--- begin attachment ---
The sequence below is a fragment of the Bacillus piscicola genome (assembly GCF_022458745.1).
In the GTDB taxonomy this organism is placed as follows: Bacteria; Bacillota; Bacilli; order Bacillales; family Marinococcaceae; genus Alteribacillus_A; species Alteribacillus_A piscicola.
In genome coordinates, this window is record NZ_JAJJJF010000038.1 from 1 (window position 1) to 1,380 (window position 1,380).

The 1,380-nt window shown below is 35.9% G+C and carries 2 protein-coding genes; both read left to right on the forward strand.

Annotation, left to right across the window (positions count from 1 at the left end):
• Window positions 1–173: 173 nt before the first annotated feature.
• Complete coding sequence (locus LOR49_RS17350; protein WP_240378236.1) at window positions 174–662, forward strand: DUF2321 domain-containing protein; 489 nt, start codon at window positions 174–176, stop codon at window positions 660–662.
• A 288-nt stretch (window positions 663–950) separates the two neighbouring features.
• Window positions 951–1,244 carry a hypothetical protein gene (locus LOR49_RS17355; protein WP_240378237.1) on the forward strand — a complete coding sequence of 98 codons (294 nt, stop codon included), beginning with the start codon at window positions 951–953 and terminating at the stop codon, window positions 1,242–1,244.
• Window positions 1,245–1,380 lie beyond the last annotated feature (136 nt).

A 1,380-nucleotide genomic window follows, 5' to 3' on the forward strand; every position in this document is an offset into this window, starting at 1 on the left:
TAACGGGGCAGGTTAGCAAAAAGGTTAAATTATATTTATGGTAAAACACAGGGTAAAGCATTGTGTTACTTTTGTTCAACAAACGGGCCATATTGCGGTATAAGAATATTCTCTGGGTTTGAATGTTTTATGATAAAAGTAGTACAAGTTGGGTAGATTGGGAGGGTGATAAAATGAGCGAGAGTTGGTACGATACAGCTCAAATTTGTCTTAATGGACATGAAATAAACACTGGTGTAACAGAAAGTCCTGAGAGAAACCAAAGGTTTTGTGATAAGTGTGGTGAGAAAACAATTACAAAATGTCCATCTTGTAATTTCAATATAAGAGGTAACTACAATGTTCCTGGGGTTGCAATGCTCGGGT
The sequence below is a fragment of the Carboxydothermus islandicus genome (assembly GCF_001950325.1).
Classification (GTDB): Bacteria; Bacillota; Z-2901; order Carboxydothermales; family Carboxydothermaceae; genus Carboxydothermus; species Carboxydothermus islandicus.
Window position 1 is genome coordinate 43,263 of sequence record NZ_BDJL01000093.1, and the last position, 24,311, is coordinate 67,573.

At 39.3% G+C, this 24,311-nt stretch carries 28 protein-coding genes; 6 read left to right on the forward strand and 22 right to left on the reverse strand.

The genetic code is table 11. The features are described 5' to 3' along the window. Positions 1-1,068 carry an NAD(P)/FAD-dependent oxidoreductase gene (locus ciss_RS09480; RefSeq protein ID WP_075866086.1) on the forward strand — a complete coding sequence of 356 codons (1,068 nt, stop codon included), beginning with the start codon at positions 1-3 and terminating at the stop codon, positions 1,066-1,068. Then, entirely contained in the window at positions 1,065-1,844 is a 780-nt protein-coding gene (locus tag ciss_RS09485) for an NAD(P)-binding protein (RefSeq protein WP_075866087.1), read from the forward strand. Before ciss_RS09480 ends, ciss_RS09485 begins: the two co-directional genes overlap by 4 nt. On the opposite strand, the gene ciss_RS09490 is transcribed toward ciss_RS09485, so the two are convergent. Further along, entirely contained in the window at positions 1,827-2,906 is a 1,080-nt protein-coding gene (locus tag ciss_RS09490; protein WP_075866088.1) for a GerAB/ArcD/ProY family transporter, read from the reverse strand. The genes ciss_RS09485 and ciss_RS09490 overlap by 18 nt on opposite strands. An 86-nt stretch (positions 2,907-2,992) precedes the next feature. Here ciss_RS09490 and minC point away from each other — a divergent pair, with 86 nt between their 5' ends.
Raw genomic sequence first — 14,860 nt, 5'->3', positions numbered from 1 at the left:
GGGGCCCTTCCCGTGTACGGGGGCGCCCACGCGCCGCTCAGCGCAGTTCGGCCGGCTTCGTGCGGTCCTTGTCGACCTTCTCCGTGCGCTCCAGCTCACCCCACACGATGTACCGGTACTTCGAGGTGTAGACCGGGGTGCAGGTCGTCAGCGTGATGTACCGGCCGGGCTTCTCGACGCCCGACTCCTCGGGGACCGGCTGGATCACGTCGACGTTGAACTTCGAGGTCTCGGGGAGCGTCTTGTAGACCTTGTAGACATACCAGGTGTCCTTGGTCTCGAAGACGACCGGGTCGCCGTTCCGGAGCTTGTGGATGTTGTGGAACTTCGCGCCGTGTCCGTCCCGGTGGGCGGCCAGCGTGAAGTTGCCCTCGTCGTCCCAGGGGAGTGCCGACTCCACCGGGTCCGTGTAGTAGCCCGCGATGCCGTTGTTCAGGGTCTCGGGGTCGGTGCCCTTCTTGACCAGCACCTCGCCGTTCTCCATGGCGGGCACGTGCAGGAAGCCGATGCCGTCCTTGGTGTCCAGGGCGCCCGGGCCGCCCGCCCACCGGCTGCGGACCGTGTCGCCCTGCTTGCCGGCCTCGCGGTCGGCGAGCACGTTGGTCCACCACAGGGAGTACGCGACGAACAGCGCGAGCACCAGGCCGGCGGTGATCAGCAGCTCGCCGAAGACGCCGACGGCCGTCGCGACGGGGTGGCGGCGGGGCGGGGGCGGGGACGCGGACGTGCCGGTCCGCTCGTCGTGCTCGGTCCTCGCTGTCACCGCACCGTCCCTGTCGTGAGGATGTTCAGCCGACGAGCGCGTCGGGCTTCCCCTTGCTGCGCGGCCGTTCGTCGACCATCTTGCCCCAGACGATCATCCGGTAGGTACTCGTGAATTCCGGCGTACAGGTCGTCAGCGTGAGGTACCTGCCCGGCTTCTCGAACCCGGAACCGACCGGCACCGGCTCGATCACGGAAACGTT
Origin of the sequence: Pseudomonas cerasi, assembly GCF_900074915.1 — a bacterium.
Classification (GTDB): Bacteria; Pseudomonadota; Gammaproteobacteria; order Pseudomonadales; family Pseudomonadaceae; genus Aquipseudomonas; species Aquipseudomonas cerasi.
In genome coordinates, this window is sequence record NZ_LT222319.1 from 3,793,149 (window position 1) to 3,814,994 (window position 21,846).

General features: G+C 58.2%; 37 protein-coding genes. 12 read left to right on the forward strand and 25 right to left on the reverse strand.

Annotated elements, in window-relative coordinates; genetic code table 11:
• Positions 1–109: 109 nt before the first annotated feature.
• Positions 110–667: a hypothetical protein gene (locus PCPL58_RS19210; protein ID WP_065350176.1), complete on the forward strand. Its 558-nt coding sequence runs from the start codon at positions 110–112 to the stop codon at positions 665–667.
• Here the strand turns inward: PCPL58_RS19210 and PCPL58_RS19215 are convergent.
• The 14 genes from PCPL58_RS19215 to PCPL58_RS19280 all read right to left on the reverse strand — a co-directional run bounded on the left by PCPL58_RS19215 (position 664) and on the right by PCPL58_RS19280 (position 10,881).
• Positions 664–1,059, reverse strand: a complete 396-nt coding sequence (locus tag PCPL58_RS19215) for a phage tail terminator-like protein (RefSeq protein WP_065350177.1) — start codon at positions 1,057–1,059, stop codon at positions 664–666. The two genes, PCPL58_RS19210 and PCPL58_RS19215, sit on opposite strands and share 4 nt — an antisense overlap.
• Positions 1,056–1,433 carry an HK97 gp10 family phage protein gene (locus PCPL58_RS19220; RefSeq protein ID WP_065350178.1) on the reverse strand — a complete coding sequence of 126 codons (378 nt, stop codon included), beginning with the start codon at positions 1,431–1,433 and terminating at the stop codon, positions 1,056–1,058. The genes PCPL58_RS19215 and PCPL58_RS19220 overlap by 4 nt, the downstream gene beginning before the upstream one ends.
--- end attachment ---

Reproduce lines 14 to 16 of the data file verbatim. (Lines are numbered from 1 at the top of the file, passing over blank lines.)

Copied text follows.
Classification (GTDB): Bacteria; Bacillota; Z-2901; order Carboxydothermales; family Carboxydothermaceae; genus Carboxydothermus; species Carboxydothermus islandicus.
Window position 1 is genome coordinate 43,263 of sequence record NZ_BDJL01000093.1, and the last position, 24,311, is coordinate 67,573.

At 39.3% G+C, this 24,311-nt stretch carries 28 protein-coding genes; 6 read left to right on the forward strand and 22 right to left on the reverse strand.